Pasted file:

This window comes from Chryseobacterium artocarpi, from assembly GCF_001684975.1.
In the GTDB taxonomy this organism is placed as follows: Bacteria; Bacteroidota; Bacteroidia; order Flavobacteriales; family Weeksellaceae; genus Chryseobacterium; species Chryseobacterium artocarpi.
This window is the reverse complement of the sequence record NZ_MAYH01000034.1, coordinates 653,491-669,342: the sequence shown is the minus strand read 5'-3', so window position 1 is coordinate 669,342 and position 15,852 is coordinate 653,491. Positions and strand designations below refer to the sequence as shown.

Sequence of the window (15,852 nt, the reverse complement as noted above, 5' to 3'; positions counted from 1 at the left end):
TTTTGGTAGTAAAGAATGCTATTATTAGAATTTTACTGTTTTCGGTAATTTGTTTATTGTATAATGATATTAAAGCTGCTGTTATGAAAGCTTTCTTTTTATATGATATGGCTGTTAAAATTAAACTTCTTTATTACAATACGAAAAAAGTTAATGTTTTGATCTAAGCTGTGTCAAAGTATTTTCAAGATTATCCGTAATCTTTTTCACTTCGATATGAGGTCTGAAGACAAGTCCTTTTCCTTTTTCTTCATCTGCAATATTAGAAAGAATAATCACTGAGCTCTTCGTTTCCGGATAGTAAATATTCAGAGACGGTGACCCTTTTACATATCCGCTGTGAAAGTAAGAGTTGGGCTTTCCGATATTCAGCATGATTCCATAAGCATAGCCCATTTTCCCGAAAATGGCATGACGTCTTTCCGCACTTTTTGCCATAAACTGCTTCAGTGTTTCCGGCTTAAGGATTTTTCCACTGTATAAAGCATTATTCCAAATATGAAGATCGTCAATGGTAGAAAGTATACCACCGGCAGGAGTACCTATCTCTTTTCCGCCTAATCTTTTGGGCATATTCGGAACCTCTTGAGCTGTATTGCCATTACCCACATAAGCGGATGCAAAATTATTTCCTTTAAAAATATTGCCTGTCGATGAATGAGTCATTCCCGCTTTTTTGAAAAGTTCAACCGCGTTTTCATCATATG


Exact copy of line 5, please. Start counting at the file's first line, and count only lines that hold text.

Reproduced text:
TTTTGGTAGTAAAGAATGCTATTATTAGAATTTTACTGTTTTCGGTAATTTGTTTATTGTATAATGATATTAAAGCTGCTGTTATGAAAGCTTTCTTTTTATATGATATGGCTGTTAAAATTAAACTTCTTTATTACAATACGAAAAAAGTTAATGTTTTGATCTAAGCTGTGTCAAAGTATTTTCAAGATTATCCGTAATCTTTTTCACTTCGATATGAGGTCTGAAGACAAGTCCTTTTCCTTTTTCTTCATCTGCAATATTAGAAAGAATAATCACTGAGCTCTTCGTTTCCGGATAGTAAATATTCAGAGACGGTGACCCTTTTACATATCCGCTGTGAAAGTAAGAGTTGGGCTTTCCGATATTCAGCATGATTCCATAAGCATAGCCCATTTTCCCGAAAATGGCATGACGTCTTTCCGCACTTTTTGCCATAAACTGCTTCAGTGTTTCCGGCTTAAGGATTTTTCCACTGTATAAAGCATTATTCCAAATATGAAGATCGTCAATGGTAGAAAGTATACCACCGGCAGGAGTACCTATCTCTTTTCCGCCTAATCTTTTGGGCATATTCGGAACCTCTTGAGCTGTATTGCCATTACCCACATAAGCGGATGCAAAATTATTTCCTTTAAAAATATTGCCTGTCGATGAATGAGTCATTCCCGCTTTTTTGAAAAGTTCAACCGCGTTTTCATCATATG